Knowledge on the genetic control of several economically important traits progressed significantly through the discovery and molecular tagging of genetic loci. Loci identified by scientists in Beaumont, TX, were associated with resistance to three different rice diseases, two key rice cooking/processing qualities, rice aroma, rice milling quality, photoperiod sensitivity, and tiller production. Genes for blast resistance, grain aroma, and rice cooking quality were mapped so precisely that all public US rice breeders now use marker-assisted selection for these traits. Because of synteny between species, the QTL results impact crop research beyond rice. (NP301 3A) The ARS rice variety development program was among the first public US breeding programs of any crop to merge molecular and traditional breeding strategies, a precedent now followed by all public US rice breeding programs. (NP301 3A, 3C)
Ability to discover and fine-map rice genes was enhanced through the development of a new rice gene-mapping population composed of TeQing-into-Lemont introgression lines (TILs). This population is uniquely suited for both fine-mapping and evaluation of the breeding value of foreign genes to US variety improvement programs. It has supported de novo mapping, verification, and/or fine-mapping of QTL for disease resistance, grain nutrition, and plant architecture. (NP301 2C)
Trait evaluation techniques for measuring lipase activity, grain storage protein, degree of milling, and rice grain fissure resistance (associated with milling quality) were developed or enhanced. As well as being critical to gene mapping studies, these improved evaluation techniques often prove immediately useful as breeder selection tools. (NP301 3A)
Diverse rice germplasm has been evaluated using novel genomic and phenotypic techniques to enhance its utilization by rice breeders and researchers. (NP301 3B) Genetic variation was newly identified among diverse rice cultivars for several phytochemicals known to affect human health (i.e., antioxidants), storage protein content, and rice bran oil content and quality. These studies enhance our understanding of the genetic and chemical attributes underlying rice grain functionality. (NP301 3A)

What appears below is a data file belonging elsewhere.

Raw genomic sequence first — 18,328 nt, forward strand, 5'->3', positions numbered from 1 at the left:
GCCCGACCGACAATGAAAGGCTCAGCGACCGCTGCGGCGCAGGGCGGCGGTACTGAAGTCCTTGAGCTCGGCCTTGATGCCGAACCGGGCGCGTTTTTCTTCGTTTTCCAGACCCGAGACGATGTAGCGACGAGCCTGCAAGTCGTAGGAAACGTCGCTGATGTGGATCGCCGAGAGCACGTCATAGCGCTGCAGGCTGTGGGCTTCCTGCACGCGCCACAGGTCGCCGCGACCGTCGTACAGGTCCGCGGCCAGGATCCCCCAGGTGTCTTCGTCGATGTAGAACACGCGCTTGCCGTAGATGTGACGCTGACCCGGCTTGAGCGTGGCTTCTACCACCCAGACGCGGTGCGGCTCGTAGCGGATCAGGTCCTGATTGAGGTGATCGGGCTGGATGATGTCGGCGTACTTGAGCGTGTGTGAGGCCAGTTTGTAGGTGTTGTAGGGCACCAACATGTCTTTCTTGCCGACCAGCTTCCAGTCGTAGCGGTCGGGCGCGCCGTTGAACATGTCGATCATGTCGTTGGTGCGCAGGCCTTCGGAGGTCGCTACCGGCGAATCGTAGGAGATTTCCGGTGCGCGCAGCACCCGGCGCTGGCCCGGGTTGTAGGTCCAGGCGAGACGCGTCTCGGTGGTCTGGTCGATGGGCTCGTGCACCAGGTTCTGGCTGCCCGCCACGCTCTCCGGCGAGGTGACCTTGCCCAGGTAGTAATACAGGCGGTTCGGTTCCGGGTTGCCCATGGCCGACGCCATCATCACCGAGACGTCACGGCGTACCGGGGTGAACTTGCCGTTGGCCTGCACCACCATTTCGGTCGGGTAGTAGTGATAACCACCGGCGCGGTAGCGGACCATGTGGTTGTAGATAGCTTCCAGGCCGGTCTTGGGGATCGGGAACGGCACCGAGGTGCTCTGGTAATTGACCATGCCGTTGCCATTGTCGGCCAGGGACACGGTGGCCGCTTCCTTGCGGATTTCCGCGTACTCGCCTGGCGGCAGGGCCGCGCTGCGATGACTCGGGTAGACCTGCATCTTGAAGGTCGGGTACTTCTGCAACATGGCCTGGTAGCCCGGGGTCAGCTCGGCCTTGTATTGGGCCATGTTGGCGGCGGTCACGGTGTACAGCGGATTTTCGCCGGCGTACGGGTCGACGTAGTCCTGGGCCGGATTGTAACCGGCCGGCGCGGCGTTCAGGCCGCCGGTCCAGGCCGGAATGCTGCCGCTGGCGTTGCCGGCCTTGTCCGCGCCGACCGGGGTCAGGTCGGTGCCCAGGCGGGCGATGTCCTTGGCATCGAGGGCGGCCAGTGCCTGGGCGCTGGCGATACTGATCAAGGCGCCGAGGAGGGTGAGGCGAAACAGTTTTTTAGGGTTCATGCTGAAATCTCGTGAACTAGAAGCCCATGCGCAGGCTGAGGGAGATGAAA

Molecular Markers Tagging Genes for Resistance to Rice Sheath Blight Disease:
As a result of the RiceCAP grant funded by USDA CSREES National Research Initiative, ARS and Texas A&M University scientists at Beaumont, TX, more precisely mapped a previously identified QTL associated with resistance to sheath blight disease in rice. This QTL was originally found to reside in a fairly large 37 cM chromosomal region. After genetic and molecular dissection of this QTL region, the SBR locus was more precisely mapped to the bottom 12 cM of chromosome 9. Interestingly, during the QTL dissection study, a locus for spreading culm (Spr) was newly discovered and mapped to the upper portion of the original QTL region. This means that the undesired Spr gene and the desired SBR gene are different loci. Sheath blight is a fungal disease of rice that causes significant losses in yield and quality; however, there are very few sources of genetic resistance that are adapted to production in the US. Development of molecular markers associated with disease resistance genes will facilitate the development of new rice cultivars that are less susceptible to economic losses due to disease and will reduce the need for costly fungicide applications. (NP301, Component 3)
Understanding the Effect of Protein on Pasting Properties of Rice: